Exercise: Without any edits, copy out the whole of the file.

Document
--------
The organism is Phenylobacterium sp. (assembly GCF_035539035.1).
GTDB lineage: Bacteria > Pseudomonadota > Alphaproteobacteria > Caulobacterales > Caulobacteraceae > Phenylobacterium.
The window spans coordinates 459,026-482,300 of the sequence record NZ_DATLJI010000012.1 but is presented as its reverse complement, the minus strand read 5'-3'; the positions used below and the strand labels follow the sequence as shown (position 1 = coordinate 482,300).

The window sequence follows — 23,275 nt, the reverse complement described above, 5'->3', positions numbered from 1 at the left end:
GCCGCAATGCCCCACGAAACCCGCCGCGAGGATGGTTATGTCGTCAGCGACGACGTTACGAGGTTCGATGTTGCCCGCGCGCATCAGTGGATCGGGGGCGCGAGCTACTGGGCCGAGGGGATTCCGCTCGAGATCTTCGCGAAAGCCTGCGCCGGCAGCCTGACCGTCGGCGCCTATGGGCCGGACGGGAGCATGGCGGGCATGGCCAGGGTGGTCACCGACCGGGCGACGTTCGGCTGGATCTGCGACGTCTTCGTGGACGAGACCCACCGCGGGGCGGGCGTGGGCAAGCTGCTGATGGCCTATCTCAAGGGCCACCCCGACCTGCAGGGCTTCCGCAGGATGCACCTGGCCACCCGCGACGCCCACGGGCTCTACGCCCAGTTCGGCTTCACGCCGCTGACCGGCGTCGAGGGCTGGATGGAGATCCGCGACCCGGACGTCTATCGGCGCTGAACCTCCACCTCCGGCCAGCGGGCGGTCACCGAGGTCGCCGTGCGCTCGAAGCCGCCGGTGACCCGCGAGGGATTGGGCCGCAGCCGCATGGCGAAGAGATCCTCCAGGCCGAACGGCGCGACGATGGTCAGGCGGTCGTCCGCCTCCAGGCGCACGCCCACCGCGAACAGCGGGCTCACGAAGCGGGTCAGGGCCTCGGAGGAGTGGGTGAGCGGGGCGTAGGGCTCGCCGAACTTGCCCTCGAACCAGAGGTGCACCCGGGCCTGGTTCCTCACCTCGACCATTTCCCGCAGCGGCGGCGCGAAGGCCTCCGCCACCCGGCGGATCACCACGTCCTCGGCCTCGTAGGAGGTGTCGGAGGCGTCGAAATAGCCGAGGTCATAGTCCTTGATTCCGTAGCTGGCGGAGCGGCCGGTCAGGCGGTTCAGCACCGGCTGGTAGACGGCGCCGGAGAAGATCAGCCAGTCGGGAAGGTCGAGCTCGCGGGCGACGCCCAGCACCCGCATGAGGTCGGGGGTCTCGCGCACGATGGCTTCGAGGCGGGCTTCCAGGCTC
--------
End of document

The organism is Phenylobacterium sp. (assembly GCF_035539035.1).
GTDB lineage: Bacteria > Pseudomonadota > Alphaproteobacteria > Caulobacterales > Caulobacteraceae > Phenylobacterium.
The window spans coordinates 459,026-482,300 of the sequence record NZ_DATLJI010000012.1 but is presented as its reverse complement, the minus strand read 5'-3'; the positions used below and the strand labels follow the sequence as shown (position 1 = coordinate 482,300).

The window sequence follows — 23,275 nt, the reverse complement described above, 5'->3', positions numbered from 1 at the left end:
GCCGCAATGCCCCACGAAACCCGCCGCGAGGATGGTTATGTCGTCAGCGACGACGTTACGAGGTTCGATGTTGCCCGCGCGCATCAGTGGATCGGGGGCGCGAGCTACTGGGCCGAGGGGATTCCGCTCGAGATCTTCGCGAAAGCCTGCGCCGGCAGCCTGACCGTCGGCGCCTATGGGCCGGACGGGAGCATGGCGGGCATGGCCAGGGTGGTCACCGACCGGGCGACGTTCGGCTGGATCTGCGACGTCTTCGTGGACGAGACCCACCGCGGGGCGGGCGTGGGCAAGCTGCTGATGGCCTATCTCAAGGGCCACCCCGACCTGCAGGGCTTCCGCAGGATGCACCTGGCCACCCGCGACGCCCACGGGCTCTACGCCCAGTTCGGCTTCACGCCGCTGACCGGCGTCGAGGGCTGGATGGAGATCCGCGACCCGGACGTCTATCGGCGCTGAACCTCCACCTCCGGCCAGCGGGCGGTCACCGAGGTCGCCGTGCGCTCGAAGCCGCCGGTGACCCGCGAGGGATTGGGCCGCAGCCGCATGGCGAAGAGATCCTCCAGGCCGAACGGCGCGACGATGGTCAGGCGGTCGTCCGCCTCCAGGCGCACGCCCACCGCGAACAGCGGGCTCACGAAGCGGGTCAGGGCCTCGGAGGAGTGGGTGAGCGGGGCGTAGGGCTCGCCGAACTTGCCCTCGAACCAGAGGTGCACCCGGGCCTGGTTCCTCACCTCGACCATTTCCCGCAGCGGCGGCGCGAAGGCCTCCGCCACCCGGCGGATCACCACGTCCTCGGCCTCGTAGGAGGTGTCGGAGGCGTCGAAATAGCCGAGGTCATAGTCCTTGATTCCGTAGCTGGCGGAGCGGCCGGTCAGGCGGTTCAGCACCGGCTGGTAGACGGCGCCGGAGAAGATCAGCCAGTCGGGAAGGTCGAGCTCGCGGGCGACGCCCAGCACCCGCATGAGGTCGGGGGTCTCGCGCACGATGGCTTCGAGGCGGGCTTCCAGGCTC